This attractive volume is a welcome addition to Scandinavian studies, going beyond the usual confines of the Viking Age, and examining the two-way interaction between Scandinavia and Europe. Landscape Archaeology of Anglo-Saxon England, ed. He hopes this volume will. Under contract, Arizona Center for Medieval and Renaissance Studies. Normandy is also the focus of Elisabeth Ridel's examination of the Norse words used there from the eleventh century; unsurprisingly, she discovers that most of them are nautical. Olwyn Owen opens proceedings with an examination of the Scar boat burial in Orkney, and goes on to suggest earlier contact between the Norse and the Northern Isles, and that Norse power in the area was extended more peacefully than is usually thought.
Higham is Professor of Early Medieval and Landscape History at the University of Manchester; Martin Ryan lectures in Medieval History at the University of Manchester. He also finds little evidence for tenth-century paganism, and that there may have been Norse chapels there before 1000. References to the following works by Hume and Nietzsche are given parenthetically in the text. The Anglo-Saxon period was crucial to the development of the English landscape, but is rarely studied. Higham is Professor of Early Medieval and Landscape History at the University of Manchester; Martin Ryan lectures in Medieval History at the University of Manchester. Most extant pictorial histories were, in fact, produced during the colonial period; they were rendered largely in traditional graphic style but incorporated European elements and postconquest people and events.
Craig Beam is at the Department of Philosophy, University of Waterloo, Waterloo, Ontario, N2L 3G1, Canada. Pascual, and Tom Shippey Woodbridge: Boydell and Brewer , pp. . Annette Baier, A Progress of Sentiments: Reflections on Hume's Treatise Cambridge, Mass: Harvard University Press, 1991 , especially chap. Section two begins with an interesting article by Peder Gammeltoft, suggesting that the place-name evidence of Orkney and Shetland indicates that priests may have continued to live alongside the Norse settlers. There were some settlements, for example, that were named in honour of gods. An overview is also provided by Gillian Fellows-Jensen, using place-name evidence to discuss Scandinavian settlement in the British Isles and Normandy.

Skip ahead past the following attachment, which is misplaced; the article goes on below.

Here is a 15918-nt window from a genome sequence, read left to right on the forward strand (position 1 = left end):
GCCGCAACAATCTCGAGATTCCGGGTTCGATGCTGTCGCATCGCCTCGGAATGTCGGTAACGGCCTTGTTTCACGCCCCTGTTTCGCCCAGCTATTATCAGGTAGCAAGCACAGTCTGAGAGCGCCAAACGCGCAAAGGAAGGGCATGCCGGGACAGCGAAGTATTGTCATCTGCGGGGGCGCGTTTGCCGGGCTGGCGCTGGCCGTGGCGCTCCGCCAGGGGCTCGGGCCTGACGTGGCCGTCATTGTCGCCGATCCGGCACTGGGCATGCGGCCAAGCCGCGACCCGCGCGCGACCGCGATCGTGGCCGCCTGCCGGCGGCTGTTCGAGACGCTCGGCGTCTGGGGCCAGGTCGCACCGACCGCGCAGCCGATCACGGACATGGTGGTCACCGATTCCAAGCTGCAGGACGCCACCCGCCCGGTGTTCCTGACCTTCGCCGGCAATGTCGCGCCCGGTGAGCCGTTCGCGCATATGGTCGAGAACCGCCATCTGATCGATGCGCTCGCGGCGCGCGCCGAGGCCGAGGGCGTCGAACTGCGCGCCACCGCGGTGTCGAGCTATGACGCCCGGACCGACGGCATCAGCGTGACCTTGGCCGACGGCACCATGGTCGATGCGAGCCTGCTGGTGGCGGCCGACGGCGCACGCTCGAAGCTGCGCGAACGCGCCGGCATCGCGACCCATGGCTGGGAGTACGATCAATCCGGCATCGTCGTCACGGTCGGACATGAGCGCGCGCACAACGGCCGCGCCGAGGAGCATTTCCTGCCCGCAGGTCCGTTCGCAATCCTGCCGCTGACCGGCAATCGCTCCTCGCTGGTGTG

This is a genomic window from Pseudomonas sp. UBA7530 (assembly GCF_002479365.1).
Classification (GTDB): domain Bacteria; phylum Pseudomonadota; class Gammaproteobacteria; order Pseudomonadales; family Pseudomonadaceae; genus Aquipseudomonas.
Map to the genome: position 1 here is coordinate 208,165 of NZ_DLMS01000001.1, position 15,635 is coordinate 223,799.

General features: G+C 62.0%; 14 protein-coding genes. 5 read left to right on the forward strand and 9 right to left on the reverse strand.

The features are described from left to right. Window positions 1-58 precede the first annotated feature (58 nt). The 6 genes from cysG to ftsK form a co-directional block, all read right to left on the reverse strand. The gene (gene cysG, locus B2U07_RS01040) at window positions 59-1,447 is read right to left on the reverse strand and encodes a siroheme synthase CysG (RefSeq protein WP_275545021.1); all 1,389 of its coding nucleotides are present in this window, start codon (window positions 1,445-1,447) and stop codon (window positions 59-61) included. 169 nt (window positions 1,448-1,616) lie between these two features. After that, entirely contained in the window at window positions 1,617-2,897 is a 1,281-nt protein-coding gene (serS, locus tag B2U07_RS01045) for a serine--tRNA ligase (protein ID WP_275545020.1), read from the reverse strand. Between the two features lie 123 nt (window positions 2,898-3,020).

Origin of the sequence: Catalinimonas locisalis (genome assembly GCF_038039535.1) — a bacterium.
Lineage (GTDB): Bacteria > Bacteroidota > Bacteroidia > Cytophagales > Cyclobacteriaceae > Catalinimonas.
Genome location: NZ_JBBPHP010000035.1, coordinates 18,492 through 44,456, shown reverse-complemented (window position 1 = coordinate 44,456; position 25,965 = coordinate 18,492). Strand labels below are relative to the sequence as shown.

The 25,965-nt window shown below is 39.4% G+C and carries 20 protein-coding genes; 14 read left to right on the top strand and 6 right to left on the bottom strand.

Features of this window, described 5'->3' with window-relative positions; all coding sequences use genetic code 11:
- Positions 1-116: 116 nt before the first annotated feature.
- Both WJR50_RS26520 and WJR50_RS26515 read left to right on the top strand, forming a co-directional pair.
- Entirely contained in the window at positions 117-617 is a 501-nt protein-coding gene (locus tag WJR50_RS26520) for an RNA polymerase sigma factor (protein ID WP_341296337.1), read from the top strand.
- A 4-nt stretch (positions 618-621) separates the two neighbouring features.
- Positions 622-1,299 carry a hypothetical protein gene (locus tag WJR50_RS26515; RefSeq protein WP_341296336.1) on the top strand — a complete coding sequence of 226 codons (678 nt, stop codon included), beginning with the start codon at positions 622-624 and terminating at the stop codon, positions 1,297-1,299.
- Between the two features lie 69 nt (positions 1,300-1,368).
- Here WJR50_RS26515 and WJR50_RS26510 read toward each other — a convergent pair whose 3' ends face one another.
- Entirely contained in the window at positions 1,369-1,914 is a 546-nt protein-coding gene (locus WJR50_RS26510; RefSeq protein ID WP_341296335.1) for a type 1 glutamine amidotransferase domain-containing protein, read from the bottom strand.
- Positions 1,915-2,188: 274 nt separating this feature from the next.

Whilst recent scholarship has proved this simplistic picture wanting, it has also raised many questions about the nature of landscape development at the time, the changing nature of systems of land management, and strategies for settlement. Contributors: Ann Cole, Linda M. Citations of Hume are by page number; citations of Nietzsche are by aphorism or section number. Taking a variety of different approaches, and with topics ranging from the impact of coppicing to medieval field systems, from the representation of the landscape in manuscripts to cereal production and the type of bread the population preferred, they offer striking new approaches to the central issues of landscape change across the seven centuries of Anglo-Saxon England, a period surely foundational to the rural landscape of today. That 'Dreary Old Question': The Hide in Early Anglo-Saxon England p. She argues that the stories as told structured their form.
Niles, Old English Heroic Poems and the Social Life of Texts Turnhout: Brepols, 2007. He finds that Romanesque art fitted into contemporary aristocratic ideals, and therefore appealed as much to the elite in Denmark as in the rest of Europe. An e-book version of this title is available 9781846158780 , to libraries through a number of trusted suppliers. Villages and towns, fields, woods and forests, parishes and shires, all shed light on the enduring impact of the Anglo-Saxons. However, some members of both groups will experience a little disappointment. The Old English Canons of Theodore. However, it is also used to highlight features, including Brockton and Brotton, which reference local brooks.
The essays in this volume explore the richness of the interactions between the Anglo-Saxons and their landscape: how they understood, described, and exploited the environments of which they were a part. Order in the Court: Medieval Procedural Treatises in Translation Leiden: Brill, 2016. Stefan Jurasinski, Lisi Oliver and Andrew Rabin Leiden: Brill, 2010 , pp. She makes her case, in part, through a broad comparative context that includes such other graphic systems of communication as mathematical, musical, and choreograph- ical notation. Villages and towns, fields, woods and forests, parishes and shires, all shed light on the enduring impact of the Anglo-Saxons.
Languages of the Law: Essays in Memory of Lisi Oliver. This led to the development of many Anglo-Saxon place names that followed a number of common naming traditions. Myth in Early Northwest Europe Turnhout: Brepols, 2007. You can change your cookie settings at any time. After the Spanish conquest, indigenous scribes continued to produce pictorial histories, valued by Spanish officials and native rulers alike. Ranging from the earliest settlement period through to the urban expansion of late Anglo-Saxon England, this book draws on evidence from place-names, written sources, and the landscape itself to provide fresh insights into the topic.
Mixtec screen-fold manuscripts, centered on genealogies and the legitimacy of ruling families, were organized around such events as dynastic marriages and succession, whereas Aztec codices, concerned with the history of provincial kingdoms, came in the form of annals. Journal of Interdisciplinary History 33. Bruce O'Brien and Barbara Bombi Turnhout: Brepols, 2015 , pp. On the largely neglected subject of Hume's. The detailed chapter bibliographies are a valuable but not entirely satisfactory substitute.